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Comprehensive global analysis shows a warmer ocean will hold fewer animals

12 June 2019
Iyor Bank Coral Bleaching The Ocean Agency 43

 

Climate change could have severe negative effects on ocean life, an international group of researchers reveals. Until now, the full extent of impact of climate change on the distribution and abundance of marine life has been difficult to predict, due to the limitations of individual models. However, by combining a range of climate and ecosystem models, the researchers have revealed a more complete picture.

The findings, published in the Proceedings of the National Academy of Sciences on Tuesday 11 June, reveal that global marine animal biomass – the total weight of marine animals such as fish, invertebrates and mammals in the ocean – will decline under all greenhouse gas emission scenarios, driven largely by increasing temperature and declining production from the tiny marine plants and other organisms at the base of the food web.

The group of 35 researchers from 12 countries and four continents found that the extent of these projected losses can be constrained by reducing greenhouse gas emissions. If we carry on business-as-usual, there was a projected 17% decline in global marine animal biomass by the end of the 21st century. However, if the world works together to minimise emissions of greenhouse gases and mitigates its impacts, this decline could be reduced to just 5%.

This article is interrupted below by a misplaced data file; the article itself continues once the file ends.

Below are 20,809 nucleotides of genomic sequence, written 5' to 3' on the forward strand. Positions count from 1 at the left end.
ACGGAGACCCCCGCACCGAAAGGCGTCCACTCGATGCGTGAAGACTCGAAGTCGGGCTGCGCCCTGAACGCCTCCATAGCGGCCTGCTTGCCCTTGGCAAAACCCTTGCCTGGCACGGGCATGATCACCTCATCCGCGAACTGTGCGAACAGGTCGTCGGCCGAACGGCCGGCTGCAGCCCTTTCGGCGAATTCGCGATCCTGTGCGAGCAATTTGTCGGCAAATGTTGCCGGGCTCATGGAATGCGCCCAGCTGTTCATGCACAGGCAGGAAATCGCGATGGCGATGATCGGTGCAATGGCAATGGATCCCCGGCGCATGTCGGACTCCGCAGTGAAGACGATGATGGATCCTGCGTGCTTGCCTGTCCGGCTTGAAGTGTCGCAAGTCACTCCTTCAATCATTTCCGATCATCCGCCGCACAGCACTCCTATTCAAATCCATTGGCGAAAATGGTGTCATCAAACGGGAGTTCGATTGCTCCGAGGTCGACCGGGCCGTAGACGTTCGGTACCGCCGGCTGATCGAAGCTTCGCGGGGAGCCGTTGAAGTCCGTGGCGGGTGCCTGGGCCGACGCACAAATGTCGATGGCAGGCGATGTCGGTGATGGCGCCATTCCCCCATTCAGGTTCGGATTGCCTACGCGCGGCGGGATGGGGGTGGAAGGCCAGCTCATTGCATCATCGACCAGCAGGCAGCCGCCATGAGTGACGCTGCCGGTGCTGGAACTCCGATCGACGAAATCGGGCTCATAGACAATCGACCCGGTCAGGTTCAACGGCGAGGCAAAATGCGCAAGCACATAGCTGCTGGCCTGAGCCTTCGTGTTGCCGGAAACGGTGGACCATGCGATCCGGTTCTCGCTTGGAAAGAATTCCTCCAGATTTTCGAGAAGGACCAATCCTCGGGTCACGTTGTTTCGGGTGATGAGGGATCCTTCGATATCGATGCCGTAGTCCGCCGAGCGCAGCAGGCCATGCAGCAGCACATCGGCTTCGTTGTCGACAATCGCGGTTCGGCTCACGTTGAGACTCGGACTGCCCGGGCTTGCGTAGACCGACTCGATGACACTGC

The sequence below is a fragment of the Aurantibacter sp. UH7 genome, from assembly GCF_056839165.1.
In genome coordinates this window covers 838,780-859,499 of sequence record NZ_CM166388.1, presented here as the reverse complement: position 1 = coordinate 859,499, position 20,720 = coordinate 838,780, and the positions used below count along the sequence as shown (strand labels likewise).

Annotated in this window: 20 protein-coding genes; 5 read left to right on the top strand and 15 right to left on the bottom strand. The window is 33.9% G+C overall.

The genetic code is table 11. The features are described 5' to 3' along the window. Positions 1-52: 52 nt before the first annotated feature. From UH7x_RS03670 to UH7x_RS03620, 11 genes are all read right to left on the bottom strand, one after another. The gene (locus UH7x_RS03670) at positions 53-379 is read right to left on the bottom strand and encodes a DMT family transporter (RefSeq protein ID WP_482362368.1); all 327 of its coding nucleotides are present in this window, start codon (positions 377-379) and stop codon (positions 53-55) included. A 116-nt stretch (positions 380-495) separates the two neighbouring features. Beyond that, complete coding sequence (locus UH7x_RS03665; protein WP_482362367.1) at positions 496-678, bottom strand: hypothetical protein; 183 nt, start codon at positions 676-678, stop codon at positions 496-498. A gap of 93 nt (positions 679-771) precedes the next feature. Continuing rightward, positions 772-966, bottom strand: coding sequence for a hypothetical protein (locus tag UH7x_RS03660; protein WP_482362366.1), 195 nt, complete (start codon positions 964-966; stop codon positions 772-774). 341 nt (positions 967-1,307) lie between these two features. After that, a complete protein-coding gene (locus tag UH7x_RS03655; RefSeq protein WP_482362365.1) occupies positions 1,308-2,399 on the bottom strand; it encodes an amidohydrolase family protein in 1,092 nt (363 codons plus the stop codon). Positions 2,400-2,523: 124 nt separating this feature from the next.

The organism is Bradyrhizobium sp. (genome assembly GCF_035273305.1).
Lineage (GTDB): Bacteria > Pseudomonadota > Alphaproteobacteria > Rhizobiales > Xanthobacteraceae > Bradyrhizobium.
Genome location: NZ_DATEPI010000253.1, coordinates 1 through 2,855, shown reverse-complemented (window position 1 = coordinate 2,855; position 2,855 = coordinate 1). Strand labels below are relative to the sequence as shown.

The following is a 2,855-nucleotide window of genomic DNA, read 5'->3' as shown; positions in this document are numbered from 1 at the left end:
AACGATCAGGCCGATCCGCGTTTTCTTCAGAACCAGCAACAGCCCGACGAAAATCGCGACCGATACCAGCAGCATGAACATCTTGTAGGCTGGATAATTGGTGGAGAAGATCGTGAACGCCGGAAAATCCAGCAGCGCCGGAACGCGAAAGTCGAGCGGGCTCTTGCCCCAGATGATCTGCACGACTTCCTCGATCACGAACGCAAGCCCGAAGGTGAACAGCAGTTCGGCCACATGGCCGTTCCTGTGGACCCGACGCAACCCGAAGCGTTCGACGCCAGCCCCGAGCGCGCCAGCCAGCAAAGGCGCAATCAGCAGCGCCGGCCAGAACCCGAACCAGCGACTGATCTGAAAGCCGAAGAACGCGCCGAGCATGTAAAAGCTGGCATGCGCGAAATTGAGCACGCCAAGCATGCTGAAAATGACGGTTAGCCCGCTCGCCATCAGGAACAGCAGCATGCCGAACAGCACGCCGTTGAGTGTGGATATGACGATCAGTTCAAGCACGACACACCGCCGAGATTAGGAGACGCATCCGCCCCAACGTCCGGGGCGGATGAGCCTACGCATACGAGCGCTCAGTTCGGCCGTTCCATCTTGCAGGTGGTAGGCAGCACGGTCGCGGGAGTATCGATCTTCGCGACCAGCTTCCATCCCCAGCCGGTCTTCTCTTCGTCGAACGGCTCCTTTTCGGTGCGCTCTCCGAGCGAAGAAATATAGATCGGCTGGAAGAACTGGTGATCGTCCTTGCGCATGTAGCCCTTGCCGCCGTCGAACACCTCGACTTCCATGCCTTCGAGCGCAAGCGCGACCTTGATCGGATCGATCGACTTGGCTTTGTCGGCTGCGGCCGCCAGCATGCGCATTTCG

FIGURE: Projected changes of marine animal biomass by the end of the 21st century (% increase or % decrease compared to the end of the 20th century) under two IPCC emission scenarios: RCP2.6 assumes strong mitigation, RCP8.6 assumes business-as-usual emissions.

Lead author, Heike Lotze from Dalhousie University in Halifax, Canada said: “Reduction of greenhouse gas emissions will undoubtedly help to safeguard marine life as much as possible against further losses.”

The analysis also suggested that the impacts of climate change may be more severe higher up the food-web. This process, known as ‘trophic amplification’, means that fish and marine mammals may suffer more severe declines compared to phytoplankton.

Derek Tittensor, Senior Marine Biodiversity Scientist at UN Environment World Conservation Monitoring Centre in Cambridge, UK said: “Our findings suggest that larger marine animals, many of which are already of conservation concern, are particularly vulnerable to population declines as a result of climate change, with a domino effect from phytoplankton up the food chain.”

The changes in marine animal biomass also vary geographically. Maps of these projected changes reveal that biomass will decline most in temperate to tropical ocean regions, where marine biodiversity is already affected by cumulative human impacts. This is also likely to have substantial impacts on local communities, who can be highly dependent on seafood supply.

In contrast, many polar regions around the Arctic and Antarctica could show biomass increases, which may provide new opportunities for marine resource use but also challenges to marine management and conservation.

These results provide the most comprehensive outlook on potential climate-driven ecological changes in the ocean to date and can help anticipate changes in valuable marine resources under climate change. As such, the results can help to inform ongoing international climate and biodiversity negotiations. The study has been compiled over the past six years by the international FishMIP consortium, a group of experts and modellers on marine ecosystem dynamics under climate change in collaboration with the Inter-Sectoral Impact Model Intercomparison Project (ISIMIP).

 

 

CREDIT: THE OCEAN AGENCY / XL CATLIN SEAVIEW SURVEY